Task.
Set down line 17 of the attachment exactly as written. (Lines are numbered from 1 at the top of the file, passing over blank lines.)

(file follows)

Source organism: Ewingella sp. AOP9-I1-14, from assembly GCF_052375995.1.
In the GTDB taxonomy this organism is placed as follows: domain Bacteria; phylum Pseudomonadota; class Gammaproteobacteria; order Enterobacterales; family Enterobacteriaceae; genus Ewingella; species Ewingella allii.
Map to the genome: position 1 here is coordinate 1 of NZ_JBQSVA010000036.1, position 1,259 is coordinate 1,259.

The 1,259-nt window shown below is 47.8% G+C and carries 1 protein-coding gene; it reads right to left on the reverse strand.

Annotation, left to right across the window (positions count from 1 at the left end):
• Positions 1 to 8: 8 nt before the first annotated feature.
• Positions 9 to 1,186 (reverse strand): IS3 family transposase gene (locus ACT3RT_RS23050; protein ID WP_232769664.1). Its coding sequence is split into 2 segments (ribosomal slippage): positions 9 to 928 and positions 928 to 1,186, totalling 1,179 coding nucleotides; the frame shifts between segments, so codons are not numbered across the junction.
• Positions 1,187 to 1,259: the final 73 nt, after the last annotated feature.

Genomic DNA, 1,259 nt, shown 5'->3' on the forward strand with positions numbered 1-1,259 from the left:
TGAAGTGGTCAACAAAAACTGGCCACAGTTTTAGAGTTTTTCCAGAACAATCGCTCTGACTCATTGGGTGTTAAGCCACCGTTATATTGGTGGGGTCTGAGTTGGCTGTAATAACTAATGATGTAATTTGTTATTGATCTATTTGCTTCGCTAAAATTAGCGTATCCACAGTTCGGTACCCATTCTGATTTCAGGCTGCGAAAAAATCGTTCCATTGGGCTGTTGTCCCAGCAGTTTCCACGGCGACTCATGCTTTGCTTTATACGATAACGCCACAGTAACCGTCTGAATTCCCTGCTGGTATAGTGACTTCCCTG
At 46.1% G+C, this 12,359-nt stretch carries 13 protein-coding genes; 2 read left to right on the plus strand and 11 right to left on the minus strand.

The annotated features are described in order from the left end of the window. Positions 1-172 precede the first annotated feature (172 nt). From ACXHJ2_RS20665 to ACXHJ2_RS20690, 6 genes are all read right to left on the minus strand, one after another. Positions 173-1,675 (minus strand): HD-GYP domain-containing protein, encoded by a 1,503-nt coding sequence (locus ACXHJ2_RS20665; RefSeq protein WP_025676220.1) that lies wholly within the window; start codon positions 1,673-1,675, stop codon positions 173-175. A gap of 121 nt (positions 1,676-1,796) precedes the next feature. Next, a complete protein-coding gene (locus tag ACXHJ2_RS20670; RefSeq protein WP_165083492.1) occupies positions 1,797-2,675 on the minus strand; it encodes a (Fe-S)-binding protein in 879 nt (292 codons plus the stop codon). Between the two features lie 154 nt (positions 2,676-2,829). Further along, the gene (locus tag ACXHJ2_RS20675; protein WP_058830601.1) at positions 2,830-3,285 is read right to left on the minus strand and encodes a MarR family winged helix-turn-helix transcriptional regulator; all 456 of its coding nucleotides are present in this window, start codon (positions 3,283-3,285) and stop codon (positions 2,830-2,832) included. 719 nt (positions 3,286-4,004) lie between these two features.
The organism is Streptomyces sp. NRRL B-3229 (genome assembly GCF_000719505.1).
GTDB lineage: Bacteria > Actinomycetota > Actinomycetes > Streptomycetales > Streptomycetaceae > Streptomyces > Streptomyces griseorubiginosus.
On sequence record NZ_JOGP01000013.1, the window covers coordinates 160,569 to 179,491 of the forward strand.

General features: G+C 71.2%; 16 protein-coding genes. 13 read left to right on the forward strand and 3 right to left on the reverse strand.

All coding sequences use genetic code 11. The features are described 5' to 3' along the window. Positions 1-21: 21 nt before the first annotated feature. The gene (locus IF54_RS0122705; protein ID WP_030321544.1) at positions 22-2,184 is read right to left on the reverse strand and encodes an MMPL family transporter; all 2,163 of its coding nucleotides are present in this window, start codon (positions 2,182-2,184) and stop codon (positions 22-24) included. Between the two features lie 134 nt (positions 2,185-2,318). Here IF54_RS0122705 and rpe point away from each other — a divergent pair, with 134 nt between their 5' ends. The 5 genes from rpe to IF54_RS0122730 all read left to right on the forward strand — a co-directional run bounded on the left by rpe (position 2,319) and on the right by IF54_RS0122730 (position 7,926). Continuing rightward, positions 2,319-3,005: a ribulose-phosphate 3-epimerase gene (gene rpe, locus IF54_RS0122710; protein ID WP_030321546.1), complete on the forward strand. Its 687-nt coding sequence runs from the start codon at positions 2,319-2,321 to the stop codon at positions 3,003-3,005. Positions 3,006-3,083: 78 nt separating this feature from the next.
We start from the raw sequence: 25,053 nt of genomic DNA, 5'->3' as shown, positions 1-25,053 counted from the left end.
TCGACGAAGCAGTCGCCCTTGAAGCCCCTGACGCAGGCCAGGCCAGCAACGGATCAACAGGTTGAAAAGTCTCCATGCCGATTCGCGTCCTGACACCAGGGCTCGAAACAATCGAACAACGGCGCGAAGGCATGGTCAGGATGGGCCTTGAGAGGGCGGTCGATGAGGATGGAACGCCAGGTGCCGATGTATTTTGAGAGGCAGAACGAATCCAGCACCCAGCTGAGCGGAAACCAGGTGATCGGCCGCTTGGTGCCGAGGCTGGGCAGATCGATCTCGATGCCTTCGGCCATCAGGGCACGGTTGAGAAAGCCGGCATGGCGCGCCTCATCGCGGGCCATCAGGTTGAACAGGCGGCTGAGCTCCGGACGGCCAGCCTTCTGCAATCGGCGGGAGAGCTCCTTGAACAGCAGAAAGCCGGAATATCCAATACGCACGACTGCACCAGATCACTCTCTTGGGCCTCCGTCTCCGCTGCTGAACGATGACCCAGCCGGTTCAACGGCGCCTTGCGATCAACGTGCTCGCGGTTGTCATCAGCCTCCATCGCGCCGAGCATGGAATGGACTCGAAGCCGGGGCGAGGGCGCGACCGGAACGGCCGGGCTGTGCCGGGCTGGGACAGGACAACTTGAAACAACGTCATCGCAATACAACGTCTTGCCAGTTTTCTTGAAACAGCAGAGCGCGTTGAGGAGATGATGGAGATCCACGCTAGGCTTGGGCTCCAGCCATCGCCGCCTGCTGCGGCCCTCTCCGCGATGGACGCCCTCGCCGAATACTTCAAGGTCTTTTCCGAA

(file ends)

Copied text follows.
All coding sequences use genetic code 11. The features are described 5' to 3' along the window. Positions 1-21: 21 nt before the first annotated feature. The gene (locus IF54_RS0122705; protein ID WP_030321544.1) at positions 22-2,184 is read right to left on the reverse strand and encodes an MMPL family transporter; all 2,163 of its coding nucleotides are present in this window, start codon (positions 2,182-2,184) and stop codon (positions 22-24) included. Between the two features lie 134 nt (positions 2,185-2,318). Here IF54_RS0122705 and rpe point away from each other — a divergent pair, with 134 nt between their 5' ends. The 5 genes from rpe to IF54_RS0122730 all read left to right on the forward strand — a co-directional run bounded on the left by rpe (position 2,319) and on the right by IF54_RS0122730 (position 7,926). Continuing rightward, positions 2,319-3,005: a ribulose-phosphate 3-epimerase gene (gene rpe, locus IF54_RS0122710; protein ID WP_030321546.1), complete on the forward strand. Its 687-nt coding sequence runs from the start codon at positions 2,319-2,321 to the stop codon at positions 3,003-3,005. Positions 3,006-3,083: 78 nt separating this feature from the next.